When a crisis arises, we're tempted to ruminate on the problem. I encourage founders to focus on solutions.
In the picture, you may see either a storm brewing or the sun breaking out.
When a crisis arises, it's easy to get caught up in ruminating on the problem. However, as a founder myself, I encourage you to focus on solutions rather than emotions, in order to quickly pivot towards new opportunities.
While it's important to address any hurt feelings among the team and customers, it's essential to move into problem-solving mode as soon as possible. This will allow you to resolve immediate issues and to prevent future ones.
Here are some ways to consider emphasizing solutions instead of lingering on problems:
Problems from the past cannot be changed, while future solutions are malleable.
Problems lead to sadness and blaming, while solutions emphasize positive outcomes.
Problems highlight limitations, while solutions prompt new responsibilities.
Problems can cause you to dwell on loss and ruminating on them can cause stress; emphasizing solutions allows you to anticipate learning and can produce optimism.
The same circumstances can cause different reactions depending on where we focus. My emphasis is to perceive crises as opportunities to learn, implement positive improvements, and prevent future problems.
“Instead of focusing on the circumstances that you
cannot change – focus strongly and powerfully
on the circumstances that you can.” – Joy Page
Once, I worked at a digital marketing company. We received notice that our largest client would stop working with us. That client represented 40% of our revenues. Upon hearing the news, the founders called me into the office and told me this news, adding that we would have to lay off a number of people. I asked a few questions and learned that we had some leeway for at least a few months. I then suggested that we use this news as a catalyst to work on new accounts, rather than being impeded by working with potential competitors or by dedicating almost all our resources to the one client.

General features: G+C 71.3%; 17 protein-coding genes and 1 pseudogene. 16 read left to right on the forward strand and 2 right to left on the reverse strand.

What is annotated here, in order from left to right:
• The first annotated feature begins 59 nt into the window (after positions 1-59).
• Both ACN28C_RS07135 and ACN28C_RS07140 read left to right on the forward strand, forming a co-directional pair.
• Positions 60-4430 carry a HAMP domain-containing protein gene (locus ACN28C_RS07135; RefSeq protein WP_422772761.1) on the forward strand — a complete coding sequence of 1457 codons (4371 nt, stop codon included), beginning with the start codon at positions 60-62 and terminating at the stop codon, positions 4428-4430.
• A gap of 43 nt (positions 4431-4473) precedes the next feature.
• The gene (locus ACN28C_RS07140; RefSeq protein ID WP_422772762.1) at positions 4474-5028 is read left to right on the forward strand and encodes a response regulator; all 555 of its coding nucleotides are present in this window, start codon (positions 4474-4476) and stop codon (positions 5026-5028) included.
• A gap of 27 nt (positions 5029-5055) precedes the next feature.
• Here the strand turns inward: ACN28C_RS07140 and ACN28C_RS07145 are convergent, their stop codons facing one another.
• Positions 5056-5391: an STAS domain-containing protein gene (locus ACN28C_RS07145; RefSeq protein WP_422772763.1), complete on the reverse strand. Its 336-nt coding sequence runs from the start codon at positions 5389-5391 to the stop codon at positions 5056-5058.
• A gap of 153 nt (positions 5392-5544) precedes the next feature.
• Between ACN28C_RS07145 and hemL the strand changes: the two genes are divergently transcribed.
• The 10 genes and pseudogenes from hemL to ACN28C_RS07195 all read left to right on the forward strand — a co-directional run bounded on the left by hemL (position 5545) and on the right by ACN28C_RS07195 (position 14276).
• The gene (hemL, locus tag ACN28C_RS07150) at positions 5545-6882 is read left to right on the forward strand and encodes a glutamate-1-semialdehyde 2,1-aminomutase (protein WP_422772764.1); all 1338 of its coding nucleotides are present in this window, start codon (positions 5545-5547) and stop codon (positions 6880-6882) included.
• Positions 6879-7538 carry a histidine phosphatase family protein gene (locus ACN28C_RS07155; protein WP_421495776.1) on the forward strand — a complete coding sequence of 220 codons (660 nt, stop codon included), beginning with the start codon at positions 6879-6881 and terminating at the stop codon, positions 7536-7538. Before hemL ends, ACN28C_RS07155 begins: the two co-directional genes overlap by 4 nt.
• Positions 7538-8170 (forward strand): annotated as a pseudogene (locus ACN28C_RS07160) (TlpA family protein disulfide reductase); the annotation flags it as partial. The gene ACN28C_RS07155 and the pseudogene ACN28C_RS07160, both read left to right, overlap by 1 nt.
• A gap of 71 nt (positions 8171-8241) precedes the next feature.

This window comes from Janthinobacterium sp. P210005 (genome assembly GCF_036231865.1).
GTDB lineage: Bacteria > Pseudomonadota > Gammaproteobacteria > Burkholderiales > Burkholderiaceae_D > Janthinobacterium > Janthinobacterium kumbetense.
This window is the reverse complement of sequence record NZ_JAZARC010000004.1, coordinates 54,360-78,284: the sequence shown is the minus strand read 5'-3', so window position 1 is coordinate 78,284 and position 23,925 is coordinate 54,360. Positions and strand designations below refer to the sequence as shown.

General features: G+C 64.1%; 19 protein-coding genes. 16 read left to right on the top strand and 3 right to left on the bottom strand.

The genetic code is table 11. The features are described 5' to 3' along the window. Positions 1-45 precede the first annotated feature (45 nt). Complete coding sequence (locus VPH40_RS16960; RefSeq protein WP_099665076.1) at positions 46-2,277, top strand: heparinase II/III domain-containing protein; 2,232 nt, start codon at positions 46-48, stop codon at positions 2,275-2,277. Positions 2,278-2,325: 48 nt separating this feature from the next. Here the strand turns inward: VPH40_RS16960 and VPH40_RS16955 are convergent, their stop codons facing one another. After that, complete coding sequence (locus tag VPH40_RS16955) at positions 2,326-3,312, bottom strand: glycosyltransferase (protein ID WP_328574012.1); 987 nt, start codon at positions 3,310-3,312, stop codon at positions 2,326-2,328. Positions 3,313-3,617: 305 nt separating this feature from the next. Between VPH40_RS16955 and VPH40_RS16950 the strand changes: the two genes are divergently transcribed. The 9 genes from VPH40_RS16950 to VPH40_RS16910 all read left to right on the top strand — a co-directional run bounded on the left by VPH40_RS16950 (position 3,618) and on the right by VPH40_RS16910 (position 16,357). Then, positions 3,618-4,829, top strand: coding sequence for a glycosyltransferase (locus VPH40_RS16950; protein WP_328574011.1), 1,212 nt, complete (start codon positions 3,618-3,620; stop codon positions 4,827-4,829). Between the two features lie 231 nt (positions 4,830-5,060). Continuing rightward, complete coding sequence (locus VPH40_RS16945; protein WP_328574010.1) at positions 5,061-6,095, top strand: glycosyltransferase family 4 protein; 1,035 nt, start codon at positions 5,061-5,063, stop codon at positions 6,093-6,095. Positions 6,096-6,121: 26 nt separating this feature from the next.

To encourage innovation and recognize the extra work in transitioning the large client while attracting new opportunities, I created an incentive plan with significantly growing revenue milestones over the following few quarters; during the last quarter, we exceeded our current revenues. Ten percent of all revenues above the set milestones would be distributed to employees as a bonus.
A year later, the company’s revenues were back to their old figures, and we added Fortune 500 clients in three new verticals. Employees appreciated the new projects and the bonuses for their efforts.
To engage in a solutions-driven approach, consider these techniques and tips:
Accept responsibility. Acknowledge what happened, describe its impact, and take ownership for the resolution.
Emphasize learning. Seek a different and (hopefully) better approach to understand the impact of the problem and solution, and to experiment with a stronger process.*
Explore ideas. Brainstorm all possibilities and be open to an unexpected long-term benefit if handled effectively.
Weigh possibilities. Review options based on cost versus impact and other useful criteria. You may create a decision matrix if there are many criteria.
Straddle teams. Encourage collaboration to build stronger ideas and longer cooperation.
Search people. Engage many different people, including your team, investors, advisors, research, founders, and friends for different perspectives on options.
Consider taking a step back. Weigh the opportunity to completely overhaul a system or process versus applying a band-aid.
Focus on the future. Describe the ideal circumstances, then reverse engineer how to get from here to there. Visualizing the future frees us from the moment and its emotions and relieves the pressure of being grounded in the current organization and personalities.
Be blunt and clear. Describe your specific plans and next steps in a straightforward way to all stakeholders.**
Pro Tip: Ideally, you can apply a solutions approach to extinguish the fire and to install fireproofing to prevent the same problems recurring. Create long-term improvements through new systems and processes.
Recognize the Downsides
A solutions approach often leads to positive, long-term change, but can sometimes be inappropriate.
There are times when you’ll need to go deeper into a problem, like a systemic failing or a disruptive personality. In these cases, you must understand the complexity of the failure before jumping on a resolution.
In the case of a severe crisis, damage control is the priority. Once you can concentrate internally again, initiate the process to seek long-term change and solutions.
Key Takeaway: Problems often cause stress. Successful leaders know that a crisis can turn into an unexpected opportunity. So, focus your energy on moving forward.
Photo by Mysticsartdesign who can be found here
* See this post on Systems and Process
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